Alabama House Votes to End Ban on Yoga in Schools, But Can’t Say ‘Namaste’
Yoga done in Alabama schools now would be limited to poses and stretches. The bill says the use of chanting, mantras and teaching the greeting “namaste” would be forbidden. Above: Indian Bollywood actress Malaika Arora performs yoga poses during International Yoga Day-1919 at her studio in Mumbai on June 21, 2019. (STR/AFP via Getty Images)
By KIM CHANDLER/Associated Press
MONTGOMERY, Ala. – A decades-old ban on yoga in Alabama public schools could be coming to an end.
The Alabama House of Representatives voted 73-25 to approve a bill that will authorize school systems to decide if they want yoga to be allowed in K-12 schools. The bill now moves to the Alabama Senate.
Yoga done in school would be limited to poses and stretches. The bill says the use of chanting, mantras and teaching the greeting “namaste” would be forbidden.
The Alabama Board of Education voted in 1993 to prohibit yoga, hypnosis and meditation in public school classrooms. The ban was pushed by conservative groups.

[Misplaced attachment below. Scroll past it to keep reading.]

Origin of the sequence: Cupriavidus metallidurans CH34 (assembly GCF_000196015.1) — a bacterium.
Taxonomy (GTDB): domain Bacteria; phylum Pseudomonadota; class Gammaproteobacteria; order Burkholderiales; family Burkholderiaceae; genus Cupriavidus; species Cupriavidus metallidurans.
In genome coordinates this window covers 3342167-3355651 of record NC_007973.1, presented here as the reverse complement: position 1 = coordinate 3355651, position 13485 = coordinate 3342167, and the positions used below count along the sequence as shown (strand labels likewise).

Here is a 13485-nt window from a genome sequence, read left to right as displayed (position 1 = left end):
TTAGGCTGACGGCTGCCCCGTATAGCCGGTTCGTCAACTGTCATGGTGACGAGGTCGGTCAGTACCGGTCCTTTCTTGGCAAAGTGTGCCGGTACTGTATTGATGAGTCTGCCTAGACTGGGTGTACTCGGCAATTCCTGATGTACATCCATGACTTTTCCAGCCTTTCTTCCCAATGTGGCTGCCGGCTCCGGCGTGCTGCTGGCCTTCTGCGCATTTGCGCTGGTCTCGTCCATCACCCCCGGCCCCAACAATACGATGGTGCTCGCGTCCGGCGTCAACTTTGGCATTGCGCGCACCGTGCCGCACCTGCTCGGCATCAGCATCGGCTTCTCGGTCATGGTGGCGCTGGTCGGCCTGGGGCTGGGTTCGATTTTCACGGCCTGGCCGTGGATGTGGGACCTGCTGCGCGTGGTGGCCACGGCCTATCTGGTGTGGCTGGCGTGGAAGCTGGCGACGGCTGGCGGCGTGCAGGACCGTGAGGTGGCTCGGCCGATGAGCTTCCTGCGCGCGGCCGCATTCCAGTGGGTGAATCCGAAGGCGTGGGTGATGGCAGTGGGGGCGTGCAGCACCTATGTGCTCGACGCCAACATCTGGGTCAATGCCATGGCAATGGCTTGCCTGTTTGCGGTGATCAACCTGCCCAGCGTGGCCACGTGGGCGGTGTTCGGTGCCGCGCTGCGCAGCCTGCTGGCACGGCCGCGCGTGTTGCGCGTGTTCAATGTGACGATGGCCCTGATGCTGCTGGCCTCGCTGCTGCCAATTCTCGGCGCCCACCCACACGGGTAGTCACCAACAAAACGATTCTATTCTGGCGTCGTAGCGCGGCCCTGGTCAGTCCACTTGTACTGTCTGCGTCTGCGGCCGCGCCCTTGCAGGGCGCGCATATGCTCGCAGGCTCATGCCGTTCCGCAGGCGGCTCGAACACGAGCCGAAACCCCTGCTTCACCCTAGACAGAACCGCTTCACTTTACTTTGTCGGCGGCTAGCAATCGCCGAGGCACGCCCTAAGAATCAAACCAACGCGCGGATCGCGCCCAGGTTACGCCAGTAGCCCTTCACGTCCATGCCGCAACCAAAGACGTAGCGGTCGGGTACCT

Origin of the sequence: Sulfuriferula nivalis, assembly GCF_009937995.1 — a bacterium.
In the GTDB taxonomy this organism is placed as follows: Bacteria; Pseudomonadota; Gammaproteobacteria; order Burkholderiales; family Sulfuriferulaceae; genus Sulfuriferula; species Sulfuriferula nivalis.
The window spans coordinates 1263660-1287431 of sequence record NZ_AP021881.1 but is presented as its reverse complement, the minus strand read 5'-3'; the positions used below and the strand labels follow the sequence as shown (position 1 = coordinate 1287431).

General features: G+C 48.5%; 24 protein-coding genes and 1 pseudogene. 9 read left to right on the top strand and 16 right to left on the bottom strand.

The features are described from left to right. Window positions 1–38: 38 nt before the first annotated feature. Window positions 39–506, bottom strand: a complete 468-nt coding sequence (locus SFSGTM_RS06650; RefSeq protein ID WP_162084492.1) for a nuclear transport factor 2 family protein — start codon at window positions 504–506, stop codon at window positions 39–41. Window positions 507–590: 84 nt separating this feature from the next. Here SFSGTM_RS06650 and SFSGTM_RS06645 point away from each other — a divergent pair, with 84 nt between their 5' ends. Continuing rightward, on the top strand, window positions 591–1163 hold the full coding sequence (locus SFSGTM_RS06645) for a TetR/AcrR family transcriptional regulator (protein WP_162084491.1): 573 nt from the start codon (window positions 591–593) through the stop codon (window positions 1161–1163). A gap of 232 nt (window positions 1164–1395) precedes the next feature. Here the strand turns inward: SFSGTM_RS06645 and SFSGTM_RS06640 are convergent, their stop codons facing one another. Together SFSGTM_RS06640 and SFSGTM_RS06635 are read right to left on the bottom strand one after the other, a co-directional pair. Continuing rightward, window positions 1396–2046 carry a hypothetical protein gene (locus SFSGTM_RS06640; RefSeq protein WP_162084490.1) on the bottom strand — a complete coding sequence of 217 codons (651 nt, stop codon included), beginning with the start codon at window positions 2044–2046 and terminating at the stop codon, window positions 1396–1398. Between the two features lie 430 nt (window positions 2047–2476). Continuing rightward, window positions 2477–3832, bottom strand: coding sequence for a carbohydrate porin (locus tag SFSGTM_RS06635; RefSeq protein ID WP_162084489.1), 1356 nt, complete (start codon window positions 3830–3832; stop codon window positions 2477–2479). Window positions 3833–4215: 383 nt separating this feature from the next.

Democratic Rep. Jeremy Gray of Opelika sponsored the bill. He said he understood some gym teachers had been teaching yoga in class before they realized it was banned, and others wanted to offer it, particularly during virtual learning.
Gray, a former cornerback at North Carolina State University, said he was introduced to yoga through football, and that the exercises can provide mental and physical benefits to students.
“I’ve been in yoga for seven years. I know the benefits of yoga, so it was very dear to my heart, and I think Alabama will be better for it,” Gray said.
Under the bill, the moves and exercises taught to students must have exclusively English names. Gray said students would also have the option to not participate and instead do an alternative activity.
The 1993 Alabama yoga ban got new attention in 2018 when an old document circulated listing yoga — along with games like tag — among inappropriate activities in gym class.
Twenty-five representatives in the 105-member House voted against the bill. Gray said some House members said they, “got a lot (of) emails about it being part of Hinduism.”
“Some people’s minds you can never change. If you have to vote your district, I understand it,” Gray said.